Sajid Javid, financial secretary to HM Treasury, has confirmed the government will reveal the scope of a review of the Money Advice Service soon and, crucially, that the probe will be independent and not government-led.
In a letter to the Treasury Select Committee, Mr Javid confirmed the government will commission an independent review of Mas in response to widespread concerns from across the industry over its value for money and role.
Andrew Tyrie, chairman of the TSC, said: “Given the seriousness of the problems identified at the Mas during our inquiry, the Treasury Committee considered an independent review to be essential.
“I welcome the government’s change of mind. It now agrees that this review should be independent, rather than Treasury-led.”
Mr Tyrie called for the results of the review to be published no later than summer 2014, a far quicker turnaround than the original two-year estimate for the review. He said this urgency was required because Mas is being given a role in creating new financial guidance for pensioners under the Budget reforms.
Chancellor George Osborne announced changes that will give pensioners full flexibility over pension savings, including removing any effective need to purchase an annuity.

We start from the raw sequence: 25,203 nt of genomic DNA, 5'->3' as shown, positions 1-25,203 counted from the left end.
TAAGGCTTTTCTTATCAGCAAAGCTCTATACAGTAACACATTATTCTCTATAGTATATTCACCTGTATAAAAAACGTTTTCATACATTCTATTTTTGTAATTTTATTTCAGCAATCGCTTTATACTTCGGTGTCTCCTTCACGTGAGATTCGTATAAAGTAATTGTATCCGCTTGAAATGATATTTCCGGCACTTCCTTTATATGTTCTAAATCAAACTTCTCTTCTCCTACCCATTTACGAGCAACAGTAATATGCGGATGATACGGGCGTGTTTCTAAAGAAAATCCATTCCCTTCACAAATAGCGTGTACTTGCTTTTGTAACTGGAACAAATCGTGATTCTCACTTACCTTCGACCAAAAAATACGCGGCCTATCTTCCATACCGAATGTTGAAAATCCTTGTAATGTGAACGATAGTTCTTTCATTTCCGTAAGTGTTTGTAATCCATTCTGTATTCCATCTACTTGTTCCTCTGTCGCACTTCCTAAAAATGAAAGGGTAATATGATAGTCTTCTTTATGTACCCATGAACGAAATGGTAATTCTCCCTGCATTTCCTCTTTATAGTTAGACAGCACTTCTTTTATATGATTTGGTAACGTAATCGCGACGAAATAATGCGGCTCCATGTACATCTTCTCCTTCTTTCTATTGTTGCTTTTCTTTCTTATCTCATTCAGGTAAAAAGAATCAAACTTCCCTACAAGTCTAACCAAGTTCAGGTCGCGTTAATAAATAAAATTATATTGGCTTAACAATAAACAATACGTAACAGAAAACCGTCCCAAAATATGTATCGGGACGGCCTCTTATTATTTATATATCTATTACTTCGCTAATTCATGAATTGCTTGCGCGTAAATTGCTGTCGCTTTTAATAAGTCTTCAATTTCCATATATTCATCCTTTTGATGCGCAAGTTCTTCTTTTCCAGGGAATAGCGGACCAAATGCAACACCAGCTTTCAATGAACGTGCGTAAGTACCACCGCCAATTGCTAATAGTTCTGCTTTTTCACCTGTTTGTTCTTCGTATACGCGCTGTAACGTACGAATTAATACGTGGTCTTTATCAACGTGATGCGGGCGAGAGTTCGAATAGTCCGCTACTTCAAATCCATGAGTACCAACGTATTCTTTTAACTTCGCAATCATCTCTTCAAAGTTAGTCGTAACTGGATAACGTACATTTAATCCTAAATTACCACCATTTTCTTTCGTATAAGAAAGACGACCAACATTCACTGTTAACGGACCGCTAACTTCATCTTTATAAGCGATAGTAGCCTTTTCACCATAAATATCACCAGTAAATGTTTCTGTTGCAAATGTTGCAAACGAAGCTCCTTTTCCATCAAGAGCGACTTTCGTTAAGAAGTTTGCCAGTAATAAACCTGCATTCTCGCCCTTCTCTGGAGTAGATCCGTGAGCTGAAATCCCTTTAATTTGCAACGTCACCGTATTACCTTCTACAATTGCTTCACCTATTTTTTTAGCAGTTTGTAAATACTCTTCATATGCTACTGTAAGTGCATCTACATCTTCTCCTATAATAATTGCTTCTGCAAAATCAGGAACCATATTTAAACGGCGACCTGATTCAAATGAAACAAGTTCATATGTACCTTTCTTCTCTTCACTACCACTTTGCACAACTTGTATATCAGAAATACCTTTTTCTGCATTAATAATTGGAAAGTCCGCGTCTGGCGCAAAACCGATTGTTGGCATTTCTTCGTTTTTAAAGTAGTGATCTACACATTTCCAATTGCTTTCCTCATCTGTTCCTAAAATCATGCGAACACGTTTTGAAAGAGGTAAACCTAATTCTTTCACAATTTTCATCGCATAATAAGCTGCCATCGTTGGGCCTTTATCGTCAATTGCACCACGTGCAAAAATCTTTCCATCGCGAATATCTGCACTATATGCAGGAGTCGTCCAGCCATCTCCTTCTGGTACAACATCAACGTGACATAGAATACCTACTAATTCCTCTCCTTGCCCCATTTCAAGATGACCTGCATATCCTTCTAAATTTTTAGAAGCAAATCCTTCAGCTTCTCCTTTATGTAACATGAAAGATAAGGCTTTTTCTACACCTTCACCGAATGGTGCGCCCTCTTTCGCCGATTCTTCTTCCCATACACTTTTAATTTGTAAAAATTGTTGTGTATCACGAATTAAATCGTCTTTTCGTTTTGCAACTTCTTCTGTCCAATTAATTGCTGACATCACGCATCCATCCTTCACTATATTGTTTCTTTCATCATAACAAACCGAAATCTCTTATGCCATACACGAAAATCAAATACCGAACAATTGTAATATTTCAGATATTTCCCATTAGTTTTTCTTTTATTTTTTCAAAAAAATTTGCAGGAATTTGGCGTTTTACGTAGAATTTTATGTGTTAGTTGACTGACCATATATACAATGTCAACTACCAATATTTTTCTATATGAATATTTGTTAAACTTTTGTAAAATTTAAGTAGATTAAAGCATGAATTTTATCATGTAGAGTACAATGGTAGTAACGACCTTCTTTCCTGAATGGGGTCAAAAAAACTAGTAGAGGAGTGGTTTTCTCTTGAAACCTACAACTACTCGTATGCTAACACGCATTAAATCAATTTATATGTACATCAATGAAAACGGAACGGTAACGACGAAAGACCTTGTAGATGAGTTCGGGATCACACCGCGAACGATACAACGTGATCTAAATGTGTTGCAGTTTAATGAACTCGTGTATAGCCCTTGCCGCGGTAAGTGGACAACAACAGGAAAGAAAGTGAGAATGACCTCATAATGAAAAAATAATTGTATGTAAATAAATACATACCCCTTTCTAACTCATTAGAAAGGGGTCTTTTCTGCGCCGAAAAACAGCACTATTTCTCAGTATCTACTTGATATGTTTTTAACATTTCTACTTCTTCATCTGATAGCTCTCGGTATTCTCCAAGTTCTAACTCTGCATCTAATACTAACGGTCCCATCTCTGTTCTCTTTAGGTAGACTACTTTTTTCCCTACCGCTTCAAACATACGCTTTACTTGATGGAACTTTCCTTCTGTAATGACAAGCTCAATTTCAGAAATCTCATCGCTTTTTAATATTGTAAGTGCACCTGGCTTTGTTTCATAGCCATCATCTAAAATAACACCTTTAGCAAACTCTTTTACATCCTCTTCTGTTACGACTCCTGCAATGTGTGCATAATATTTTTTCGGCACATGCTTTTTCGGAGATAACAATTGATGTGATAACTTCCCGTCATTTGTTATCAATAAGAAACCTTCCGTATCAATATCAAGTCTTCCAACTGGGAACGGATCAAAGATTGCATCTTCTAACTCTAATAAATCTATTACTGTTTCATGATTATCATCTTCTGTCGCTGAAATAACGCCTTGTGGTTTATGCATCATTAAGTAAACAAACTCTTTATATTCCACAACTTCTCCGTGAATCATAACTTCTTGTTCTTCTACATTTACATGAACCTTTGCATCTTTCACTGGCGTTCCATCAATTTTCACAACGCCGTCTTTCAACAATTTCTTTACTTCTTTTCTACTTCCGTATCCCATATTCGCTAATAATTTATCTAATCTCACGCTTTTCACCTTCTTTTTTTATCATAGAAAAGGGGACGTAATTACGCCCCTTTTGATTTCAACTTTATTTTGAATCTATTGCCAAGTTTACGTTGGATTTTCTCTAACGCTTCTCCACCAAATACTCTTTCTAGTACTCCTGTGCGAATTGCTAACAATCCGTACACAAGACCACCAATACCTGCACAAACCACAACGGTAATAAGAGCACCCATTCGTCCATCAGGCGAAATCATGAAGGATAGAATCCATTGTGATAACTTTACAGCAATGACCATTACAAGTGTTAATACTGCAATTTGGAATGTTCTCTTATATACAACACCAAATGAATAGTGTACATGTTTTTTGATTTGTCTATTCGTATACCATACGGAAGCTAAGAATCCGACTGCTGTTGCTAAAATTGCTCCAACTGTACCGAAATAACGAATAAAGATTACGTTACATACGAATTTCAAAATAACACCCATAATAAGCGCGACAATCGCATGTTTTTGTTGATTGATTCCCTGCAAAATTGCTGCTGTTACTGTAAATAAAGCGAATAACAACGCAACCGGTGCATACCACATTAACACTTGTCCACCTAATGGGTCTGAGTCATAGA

The changes, which remain subject to consultation and are planned to be introduced in 2015, will see pensioners offered “face-to-face” advice - described in Budget documentation as “guidance” - referred through their provider.
Mr Tyrie said: “Given that the Mas has now been asked by the Treasury to play a role in creating the new financial guidance for pensioners, it is even more important that the government gets on with it.
“Mas was not in a healthy state and some worthy attempts have now been made to reform it. The jury remains out on whether the Mas should be retained in its current form.
“The new leadership at the Mas have sought to reassure us that many of the problems identified in our report have been addressed. A central task of the review will be to assess whether we should continue to channel £80m or thereabouts each year through the Mas.
“We will pay close attention both to the terms of reference and to the conclusions of the review.”
An independent review comes as the FCA revealed five independent advisers responded to the regulator’s fees review stating they do not like paying for the Money Advice Service.
It was almost a year ago that the government announced it would assess Mas, which was tasked primarily with promoting “financial planning”, promoting “awareness” of various financial products and services, and proving debt services to the public.
The review was announced following controversy over the pay package of former chief executive Tony Hobman, who was paid £350,000 in 2011 including bonuses. He later resigned in 2012.